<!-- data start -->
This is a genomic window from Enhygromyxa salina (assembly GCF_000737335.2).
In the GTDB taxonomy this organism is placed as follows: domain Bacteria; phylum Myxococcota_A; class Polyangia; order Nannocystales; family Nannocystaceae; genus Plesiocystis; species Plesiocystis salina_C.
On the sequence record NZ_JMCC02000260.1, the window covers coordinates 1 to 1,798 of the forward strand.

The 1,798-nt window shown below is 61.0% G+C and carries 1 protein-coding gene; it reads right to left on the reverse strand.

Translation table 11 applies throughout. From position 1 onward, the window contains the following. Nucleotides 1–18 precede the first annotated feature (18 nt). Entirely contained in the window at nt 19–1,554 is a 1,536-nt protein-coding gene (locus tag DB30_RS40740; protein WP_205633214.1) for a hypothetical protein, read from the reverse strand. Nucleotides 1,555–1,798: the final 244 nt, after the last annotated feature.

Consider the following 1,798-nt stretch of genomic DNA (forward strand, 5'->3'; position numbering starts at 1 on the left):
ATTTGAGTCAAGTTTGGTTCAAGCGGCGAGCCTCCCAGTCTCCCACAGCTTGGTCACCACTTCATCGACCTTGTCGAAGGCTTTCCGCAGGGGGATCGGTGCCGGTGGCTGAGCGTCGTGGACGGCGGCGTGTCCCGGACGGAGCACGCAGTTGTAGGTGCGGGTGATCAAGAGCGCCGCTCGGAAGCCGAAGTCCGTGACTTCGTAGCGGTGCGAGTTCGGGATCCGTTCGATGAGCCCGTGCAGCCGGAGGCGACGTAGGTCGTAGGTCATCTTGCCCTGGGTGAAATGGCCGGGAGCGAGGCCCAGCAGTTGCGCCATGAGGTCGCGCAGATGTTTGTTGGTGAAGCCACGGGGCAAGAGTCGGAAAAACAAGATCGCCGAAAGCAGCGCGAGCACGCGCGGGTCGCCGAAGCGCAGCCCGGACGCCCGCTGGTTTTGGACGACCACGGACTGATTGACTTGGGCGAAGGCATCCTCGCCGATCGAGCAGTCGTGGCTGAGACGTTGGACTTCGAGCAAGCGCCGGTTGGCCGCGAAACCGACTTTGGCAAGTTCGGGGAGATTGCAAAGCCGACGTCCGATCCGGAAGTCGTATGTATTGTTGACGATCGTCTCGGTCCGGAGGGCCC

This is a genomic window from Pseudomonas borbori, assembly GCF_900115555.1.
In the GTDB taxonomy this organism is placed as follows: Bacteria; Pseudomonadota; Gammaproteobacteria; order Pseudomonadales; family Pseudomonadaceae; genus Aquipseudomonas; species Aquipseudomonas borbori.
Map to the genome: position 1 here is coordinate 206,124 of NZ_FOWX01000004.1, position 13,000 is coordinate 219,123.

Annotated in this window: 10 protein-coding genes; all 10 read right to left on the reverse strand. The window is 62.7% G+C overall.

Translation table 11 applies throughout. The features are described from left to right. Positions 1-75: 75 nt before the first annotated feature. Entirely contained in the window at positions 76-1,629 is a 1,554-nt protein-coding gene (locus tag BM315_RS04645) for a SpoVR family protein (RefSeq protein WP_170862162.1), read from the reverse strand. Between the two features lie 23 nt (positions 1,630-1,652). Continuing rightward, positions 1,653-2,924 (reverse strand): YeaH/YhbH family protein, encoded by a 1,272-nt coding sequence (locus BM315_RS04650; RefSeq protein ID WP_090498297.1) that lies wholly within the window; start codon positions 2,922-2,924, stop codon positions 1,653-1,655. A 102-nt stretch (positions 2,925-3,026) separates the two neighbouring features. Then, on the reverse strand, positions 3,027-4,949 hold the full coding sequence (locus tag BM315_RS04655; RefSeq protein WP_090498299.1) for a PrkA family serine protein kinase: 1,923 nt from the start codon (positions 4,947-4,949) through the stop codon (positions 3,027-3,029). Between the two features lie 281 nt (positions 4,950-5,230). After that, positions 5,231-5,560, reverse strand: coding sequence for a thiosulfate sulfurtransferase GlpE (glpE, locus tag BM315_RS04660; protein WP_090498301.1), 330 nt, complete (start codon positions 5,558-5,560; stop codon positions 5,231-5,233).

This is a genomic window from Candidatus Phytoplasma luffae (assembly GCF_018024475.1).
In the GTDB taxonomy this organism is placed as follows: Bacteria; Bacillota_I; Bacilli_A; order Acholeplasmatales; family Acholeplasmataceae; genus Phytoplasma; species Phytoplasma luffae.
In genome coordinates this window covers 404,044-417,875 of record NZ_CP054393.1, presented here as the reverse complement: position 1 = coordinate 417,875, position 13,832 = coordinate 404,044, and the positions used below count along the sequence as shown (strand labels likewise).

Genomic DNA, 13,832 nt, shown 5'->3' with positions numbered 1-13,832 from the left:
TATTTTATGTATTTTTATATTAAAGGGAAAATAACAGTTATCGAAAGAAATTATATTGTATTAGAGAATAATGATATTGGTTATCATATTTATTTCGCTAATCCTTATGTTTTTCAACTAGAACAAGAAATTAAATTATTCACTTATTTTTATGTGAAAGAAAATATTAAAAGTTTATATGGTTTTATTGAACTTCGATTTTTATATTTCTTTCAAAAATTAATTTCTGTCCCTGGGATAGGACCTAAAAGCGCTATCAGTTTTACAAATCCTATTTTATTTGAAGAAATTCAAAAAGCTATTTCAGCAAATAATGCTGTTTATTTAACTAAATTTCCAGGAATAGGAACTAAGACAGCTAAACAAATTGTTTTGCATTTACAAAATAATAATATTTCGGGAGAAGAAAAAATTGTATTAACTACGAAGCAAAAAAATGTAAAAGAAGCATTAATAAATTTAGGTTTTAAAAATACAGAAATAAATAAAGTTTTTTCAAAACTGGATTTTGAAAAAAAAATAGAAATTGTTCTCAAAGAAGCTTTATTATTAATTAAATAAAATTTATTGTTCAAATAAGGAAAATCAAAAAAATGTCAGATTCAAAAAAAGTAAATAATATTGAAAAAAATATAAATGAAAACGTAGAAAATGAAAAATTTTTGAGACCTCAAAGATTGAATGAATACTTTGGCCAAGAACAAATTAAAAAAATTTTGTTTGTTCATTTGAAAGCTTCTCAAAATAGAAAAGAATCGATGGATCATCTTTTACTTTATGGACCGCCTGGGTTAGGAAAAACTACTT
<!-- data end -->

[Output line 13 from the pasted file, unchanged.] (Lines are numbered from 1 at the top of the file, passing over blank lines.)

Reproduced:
This is a genomic window from Candidatus Phytoplasma luffae (assembly GCF_018024475.1).